Suspicious Letter For President Obama Intercepted
WASHINGTON, DC – Officials intercepted Thursday a letter addressed to the White House that was similar to threatening letters sent to New York Mayor Michael Bloomberg and a group he founded.
The off-site facility that screens mail addressed to the White House turned the letter over to the FBI Joint Terrorism Task Force for testing and investigation, U.S. Secret Service spokesman Brian Leary said.
A U.S. law enforcement official said the letter was addressed to President Obama.
The letters sent to Bloomberg and his group are suspected of containing poison. Preliminary tests indicate ricin was found in the letters, New York Deputy Police Commissioner Paul Browne said Wednesday.
Officials have not said whether any such substance was found in the letter sent to the White House.
The law enforcement official did not know the status of testing on anything found in the letter and did not disclose whether there was a message. But the source said the letter appears similar to the notes sent to Bloomberg and Mayors Against Illegal Guns.
The letter sent to the White House was postmarked in Shreveport, Louisiana, the official said — just like the letters to Bloomberg and his group, the law enforcement source said.
The person who wrote the letters to Bloomberg and his group threatened anyone who tried to seize the writer’s guns would be “shot in the face,” a source with knowledge of the letters said Thursday.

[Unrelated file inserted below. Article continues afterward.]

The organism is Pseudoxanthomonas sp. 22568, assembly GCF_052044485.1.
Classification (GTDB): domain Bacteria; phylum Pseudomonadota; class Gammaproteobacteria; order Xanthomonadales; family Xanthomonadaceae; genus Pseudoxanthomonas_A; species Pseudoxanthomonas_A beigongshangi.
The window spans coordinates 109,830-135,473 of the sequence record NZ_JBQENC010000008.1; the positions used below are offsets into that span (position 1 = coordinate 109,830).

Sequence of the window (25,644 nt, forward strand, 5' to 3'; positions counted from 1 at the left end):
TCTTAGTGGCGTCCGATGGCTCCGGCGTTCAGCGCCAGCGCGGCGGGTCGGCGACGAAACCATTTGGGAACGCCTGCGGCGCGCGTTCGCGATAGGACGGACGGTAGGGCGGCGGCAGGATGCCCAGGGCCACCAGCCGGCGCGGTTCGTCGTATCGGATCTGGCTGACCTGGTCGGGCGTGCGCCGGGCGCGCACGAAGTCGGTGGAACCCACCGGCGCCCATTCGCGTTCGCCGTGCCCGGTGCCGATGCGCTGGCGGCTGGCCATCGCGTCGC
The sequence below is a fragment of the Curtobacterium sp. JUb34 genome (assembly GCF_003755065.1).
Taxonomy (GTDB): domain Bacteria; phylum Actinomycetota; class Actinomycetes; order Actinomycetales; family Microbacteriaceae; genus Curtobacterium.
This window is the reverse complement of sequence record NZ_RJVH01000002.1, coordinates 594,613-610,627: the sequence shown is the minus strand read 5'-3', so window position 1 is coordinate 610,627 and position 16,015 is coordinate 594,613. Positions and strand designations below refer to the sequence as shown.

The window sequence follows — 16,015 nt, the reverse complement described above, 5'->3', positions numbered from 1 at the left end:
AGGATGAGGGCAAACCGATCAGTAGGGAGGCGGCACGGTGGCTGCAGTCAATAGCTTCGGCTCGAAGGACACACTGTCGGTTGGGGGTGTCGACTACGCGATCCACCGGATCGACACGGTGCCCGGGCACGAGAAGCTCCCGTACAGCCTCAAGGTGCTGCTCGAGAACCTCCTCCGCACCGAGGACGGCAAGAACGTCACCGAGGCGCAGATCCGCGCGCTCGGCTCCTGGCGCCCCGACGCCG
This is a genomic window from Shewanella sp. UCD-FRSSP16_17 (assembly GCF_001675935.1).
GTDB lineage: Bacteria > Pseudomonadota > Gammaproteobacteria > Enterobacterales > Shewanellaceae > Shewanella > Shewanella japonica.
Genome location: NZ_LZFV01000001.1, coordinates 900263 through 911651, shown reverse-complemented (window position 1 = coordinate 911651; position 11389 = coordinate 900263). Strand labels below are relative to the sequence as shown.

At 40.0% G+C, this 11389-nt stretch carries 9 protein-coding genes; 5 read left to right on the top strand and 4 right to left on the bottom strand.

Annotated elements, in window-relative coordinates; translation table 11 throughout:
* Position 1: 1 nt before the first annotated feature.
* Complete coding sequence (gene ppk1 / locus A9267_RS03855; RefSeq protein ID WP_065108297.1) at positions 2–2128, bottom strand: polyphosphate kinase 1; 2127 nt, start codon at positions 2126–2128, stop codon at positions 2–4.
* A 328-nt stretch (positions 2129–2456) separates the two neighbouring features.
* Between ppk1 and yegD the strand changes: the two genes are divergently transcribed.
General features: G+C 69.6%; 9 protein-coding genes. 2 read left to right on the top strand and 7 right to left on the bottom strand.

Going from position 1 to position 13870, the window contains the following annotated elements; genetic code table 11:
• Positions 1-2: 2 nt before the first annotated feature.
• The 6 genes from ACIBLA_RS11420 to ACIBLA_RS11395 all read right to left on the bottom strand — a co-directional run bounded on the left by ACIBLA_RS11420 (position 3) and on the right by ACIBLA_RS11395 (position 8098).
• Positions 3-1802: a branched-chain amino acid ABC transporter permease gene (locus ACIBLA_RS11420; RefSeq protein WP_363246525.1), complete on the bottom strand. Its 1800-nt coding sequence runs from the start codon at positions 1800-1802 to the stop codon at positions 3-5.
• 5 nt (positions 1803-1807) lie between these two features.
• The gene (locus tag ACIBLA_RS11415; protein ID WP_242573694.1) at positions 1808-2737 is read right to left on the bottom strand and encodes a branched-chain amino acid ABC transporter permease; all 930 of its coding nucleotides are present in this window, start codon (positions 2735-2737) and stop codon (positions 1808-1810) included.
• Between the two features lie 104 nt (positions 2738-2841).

The letter to Obama was intercepted at the White House off-site mail sorting facility. The letter addressed to Bloomberg’s office was opened at the city government’s mail facility.
The letter to the mayor’s organization was opened by Mark Glaze, director of Mayors Against Illegal Guns, in Washington on Sunday.
Suspected ricin has been included in letters in the past few months sent to Obama and other officials. In April, letters were sent to Obama; Sen. Roger Wicker, R-Mississippi; and Sadie Holland, a judge in Lee County, Mississippi. James Everett Dutschke of Tupelo, Mississippi, has been charged with possession and use of a biological agent in connection with that case.
If inhaled, injected or ingested, less than a pinpoint of ricin can kill a person in 36 to 48 hours by causing failure of the respiratory and circulatory systems. There is no known antidote for the toxin, which is derived from castor beans.
CNN’s Jim Acosta, Carol Cratty, and Alex Mooney contributed to this report.
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